BY ELAINE GOODMAN
Daily Post Correspondent
The Palo Alto City Council will vote tonight (June 24) on a $719,000 contract with an artist who will create three pieces of art for the new police station in the California Avenue district.
The contract, with El Cerrito artist Peter Wegner, includes a base amount of $620,000 plus $96,000 in potential add-ons. The funds would come from money the city sets aside for public art. The item is on the council’s consent calendar, in which several items are typically voted on at the same time without council discussion.
Two pieces of Wegner’s artwork would be mounted on walls inside the new police station.
One of them would incorporate thin black and white plastic panels in an arrangement reminiscent of barcodes, set within a roughly 10-foot square red metal frame. The piece is called “100,000 Decisions” in reference to the minute-by-minute decisions made by emergency first responders.
In a second piece, called “Chance Impression,” the artist would create a large, abstract fingerprint using red map tacks.
A third piece of art would be installed on the outside of the police station, facing Birch Street. It would include about 400 aluminum disks featuring maps of the historic Mayfield area and Palo Alto.
A fourth artwork had been planned for a wall of the parking structure that will sit next to the police station on Sherman Avenue. That art would have incorporated LED lights that could be programmed to change colors. But that part of the project was canceled due to budgetary constraints and the construction timeline for the garage, the city said.
Construction of the Sherman Avenue parking garage is now under way. Construction of the police station is expected to be finished in late 2020.
Wegner was selected for the police station project from a pool of 63 artists who responded to the city’s request for proposals. His concept was presented during a community meeting on Dec. 6 and approved by the city’s Public Art Commission later that month.
Artist’s research efforts
In doing research for the artwork, Wegner hung out at the police department and with firefighters, and even rode in a fire truck and went on a police ride-along, according to a report to the City Council for tonight’s meeting. He also spent time on California Avenue getting to know merchants and others in the area.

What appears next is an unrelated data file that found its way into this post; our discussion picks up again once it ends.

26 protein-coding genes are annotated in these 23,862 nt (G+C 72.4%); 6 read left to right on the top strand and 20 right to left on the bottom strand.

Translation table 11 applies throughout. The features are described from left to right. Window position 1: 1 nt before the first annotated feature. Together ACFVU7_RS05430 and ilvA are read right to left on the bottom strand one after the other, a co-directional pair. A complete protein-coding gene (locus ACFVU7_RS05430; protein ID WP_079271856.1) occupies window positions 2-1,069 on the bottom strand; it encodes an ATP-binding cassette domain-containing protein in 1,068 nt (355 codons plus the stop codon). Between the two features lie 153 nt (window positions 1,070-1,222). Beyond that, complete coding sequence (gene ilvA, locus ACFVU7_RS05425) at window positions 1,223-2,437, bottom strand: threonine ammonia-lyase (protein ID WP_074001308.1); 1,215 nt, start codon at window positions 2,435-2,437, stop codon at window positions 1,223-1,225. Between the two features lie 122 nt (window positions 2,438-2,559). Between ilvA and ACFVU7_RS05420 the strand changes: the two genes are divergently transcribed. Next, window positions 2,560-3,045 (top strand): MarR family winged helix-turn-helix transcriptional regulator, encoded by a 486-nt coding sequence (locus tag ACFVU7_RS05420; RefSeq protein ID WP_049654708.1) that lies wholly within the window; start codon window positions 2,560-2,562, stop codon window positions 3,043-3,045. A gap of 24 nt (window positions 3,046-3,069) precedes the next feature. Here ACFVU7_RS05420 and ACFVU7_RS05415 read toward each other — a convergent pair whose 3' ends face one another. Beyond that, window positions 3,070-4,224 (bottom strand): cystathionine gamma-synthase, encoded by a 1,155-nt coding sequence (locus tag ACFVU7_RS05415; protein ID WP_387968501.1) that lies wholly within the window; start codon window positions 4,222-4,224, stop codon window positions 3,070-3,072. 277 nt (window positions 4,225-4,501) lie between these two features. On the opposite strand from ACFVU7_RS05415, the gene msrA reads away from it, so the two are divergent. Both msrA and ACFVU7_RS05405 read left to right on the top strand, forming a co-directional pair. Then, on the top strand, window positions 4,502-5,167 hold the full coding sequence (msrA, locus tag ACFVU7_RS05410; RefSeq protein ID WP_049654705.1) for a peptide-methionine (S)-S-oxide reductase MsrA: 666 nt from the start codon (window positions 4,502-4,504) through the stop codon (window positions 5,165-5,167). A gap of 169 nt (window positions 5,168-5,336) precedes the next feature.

A city ordinance requires Palo Alto to set aside for public art 1% of its budget for capital improvement projects, such as its new, $92.2 million police station and parking garage. The funds from different projects can be pooled to pay for a single art project. The city also has a public-art requirement for private development.
Palo Alto has about 100 pieces of permanently-sited artwork in its collection, according to the city website, in addition to temporary projects.
The public art projects have included colorful crosswalks painted last summer at Louis Road and Fielding Drive, and a series of six silver owls at the Mitchell Park Community Center.
Last year, a temporary art project involved painting trees blue in King Plaza in front of City Hall.
But the public art program is not without controversy.
Last year, the city removed from Lytton Plaza an egg-shaped sculpture called “Digital DNA.” The Palo Alto Public Art Commission voted to remove it, saying it was deteriorating and unsafe, and maintenance was too expensive.
The 7-foot-tall, 300-pound egg, made of computer circuit boards and steel, had drawn mixed feelings from the public. The egg’s artist, Adriana Varella, vigorously protested the removal.
A Harvard Business School graduate living in Silicon Valley bought the piece for an undisclosed sum and donated it to his alma mater.
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